Incus has completed a project that verified the possibility of 3D printing metal objects from scraps on the Moon.
That’s a bit of a statement, so let’s take this apart.
Incus developed the Lithography Metal Manufacturing (LMM) process, which is a bit different from the typical LPBF metal 3D printing process. While LMM still uses metal powder, it’s mixed in with a photopolymer resin.
The resin is spread out on a layer with a blade, and then selectively cured in a manner similar to SLA systems. This process repeats, layer-by-layer, until the object is complete.
A 15-minuted “de-caking” process removes material to reveal a green part, which then undergoes a debinding process to remove the polymer, and finally a sintering process to fuse the metal particles together.
LMM can be used with a wide variety of metals, as they are simply mixed in with the resin. Incus said LMM can work with “316L stainless steel to titanium, copper, tungsten, precious metals, carbides and many more.”
The news is that they’ve completed a project with the European Space Agency (ESA) to test the possibility of using their process at a future lunar base.
The idea is to recycle scrap metals at the site to produce new metal objects using LMM. Recycling materials would be sourced from scrap equipment sent from Earth to the Moon that is no longer required, or even from crashed vehicles. Recycling approaches would be extraordinarily valuable on the Moon, because the cost of shipping new metal from Earth is prohibitively high.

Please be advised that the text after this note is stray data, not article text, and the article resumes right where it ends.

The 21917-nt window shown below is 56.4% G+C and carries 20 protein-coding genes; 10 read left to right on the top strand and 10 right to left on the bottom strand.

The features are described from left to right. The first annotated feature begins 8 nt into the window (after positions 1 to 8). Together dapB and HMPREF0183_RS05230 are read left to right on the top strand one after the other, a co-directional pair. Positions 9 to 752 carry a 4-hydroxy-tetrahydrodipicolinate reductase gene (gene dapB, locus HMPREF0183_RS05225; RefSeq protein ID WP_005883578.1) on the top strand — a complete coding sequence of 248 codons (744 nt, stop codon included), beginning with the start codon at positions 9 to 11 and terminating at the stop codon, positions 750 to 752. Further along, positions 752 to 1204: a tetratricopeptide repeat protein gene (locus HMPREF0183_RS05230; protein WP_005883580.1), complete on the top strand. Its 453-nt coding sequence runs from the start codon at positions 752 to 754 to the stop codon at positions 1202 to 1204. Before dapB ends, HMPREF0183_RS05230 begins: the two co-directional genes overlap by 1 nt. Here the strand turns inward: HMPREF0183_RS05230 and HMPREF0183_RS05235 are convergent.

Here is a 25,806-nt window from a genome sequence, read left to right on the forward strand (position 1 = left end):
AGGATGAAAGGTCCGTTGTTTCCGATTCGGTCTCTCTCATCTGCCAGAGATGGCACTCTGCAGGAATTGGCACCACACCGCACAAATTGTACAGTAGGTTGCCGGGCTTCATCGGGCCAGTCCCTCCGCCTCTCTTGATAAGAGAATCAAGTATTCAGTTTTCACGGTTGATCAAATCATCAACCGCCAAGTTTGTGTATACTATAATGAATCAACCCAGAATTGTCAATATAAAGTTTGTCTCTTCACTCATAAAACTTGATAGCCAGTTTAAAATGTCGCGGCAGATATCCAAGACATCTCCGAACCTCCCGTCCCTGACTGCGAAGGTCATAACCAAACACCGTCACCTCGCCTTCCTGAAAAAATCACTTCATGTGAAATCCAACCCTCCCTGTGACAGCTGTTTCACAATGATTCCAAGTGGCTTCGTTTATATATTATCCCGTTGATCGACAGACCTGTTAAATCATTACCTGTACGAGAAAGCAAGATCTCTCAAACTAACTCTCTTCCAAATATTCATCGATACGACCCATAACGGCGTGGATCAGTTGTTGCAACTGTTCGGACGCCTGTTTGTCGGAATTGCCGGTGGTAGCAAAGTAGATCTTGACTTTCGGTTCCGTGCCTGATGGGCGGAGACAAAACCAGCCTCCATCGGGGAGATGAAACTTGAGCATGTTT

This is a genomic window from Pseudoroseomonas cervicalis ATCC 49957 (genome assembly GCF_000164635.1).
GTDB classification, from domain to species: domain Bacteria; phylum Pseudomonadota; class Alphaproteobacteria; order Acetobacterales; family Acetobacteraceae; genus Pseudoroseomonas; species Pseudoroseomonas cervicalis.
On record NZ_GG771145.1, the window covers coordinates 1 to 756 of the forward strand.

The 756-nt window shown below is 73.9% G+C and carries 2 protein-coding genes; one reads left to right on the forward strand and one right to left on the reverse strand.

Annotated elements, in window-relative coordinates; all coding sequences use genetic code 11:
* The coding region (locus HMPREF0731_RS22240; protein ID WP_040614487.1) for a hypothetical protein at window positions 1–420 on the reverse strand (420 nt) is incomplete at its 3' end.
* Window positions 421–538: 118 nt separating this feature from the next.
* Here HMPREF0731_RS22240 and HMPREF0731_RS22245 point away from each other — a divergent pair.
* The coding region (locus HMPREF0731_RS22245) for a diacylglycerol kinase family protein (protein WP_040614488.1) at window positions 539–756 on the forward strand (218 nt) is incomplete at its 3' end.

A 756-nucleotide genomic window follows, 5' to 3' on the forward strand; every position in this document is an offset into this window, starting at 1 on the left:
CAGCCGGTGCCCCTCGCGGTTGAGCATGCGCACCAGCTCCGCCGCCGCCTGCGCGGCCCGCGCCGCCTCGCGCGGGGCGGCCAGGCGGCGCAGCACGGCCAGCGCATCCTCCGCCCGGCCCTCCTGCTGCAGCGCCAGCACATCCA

“The project’s goal was to develop a sustainable process that uses lunar resources and recycled scrap metals, eventually contaminated by lunar dust, to produce spare parts on-site which could help and enhance human settlement on the Moon. The successful use of lunar resources and recycling of scrap metals is vital to the creation of a sustainable Moon base. Lithography-based Metal Manufacturing was selected for its ability to print from recycled metal waste and its ease and safety during printing and post-processing.”
This isn’t as simple as installing a LMM device on the Moon and operating it. The lunar environment includes a series of technical challenges, including extreme temperature variations, vacuum, contamination from lunar dust and a lower level of gravity.
Was the experiment successful? They explain:
“The biggest challenge for lunar additive manufacturing is the harsh lunar environment, including the atmosphere, gravity, temperature, radiation, and the potential contamination of moon dust. However, the Incus 3D printing solution, Hammer Lab35, was able to print recycled Titanium powder while maintaining proper part quality. The produced parts demonstrated a high level of strength, comparable to Metal Injection Molded Titanium parts standards (1000-1050 MPa).”
They verified that no major changes to the equipment would be required, although it would be placed within a human-rated habitat environment.
It’s important to note, however, that the printing would be only one step in the recycling process. Preparation of suitable powder, for example, would require locating suitable scrap materials, transporting them to a recycling center, and transforming them into printable powder. That may seem like a lot of effort, but with the cost of lunar shipments, it just might be worthwhile.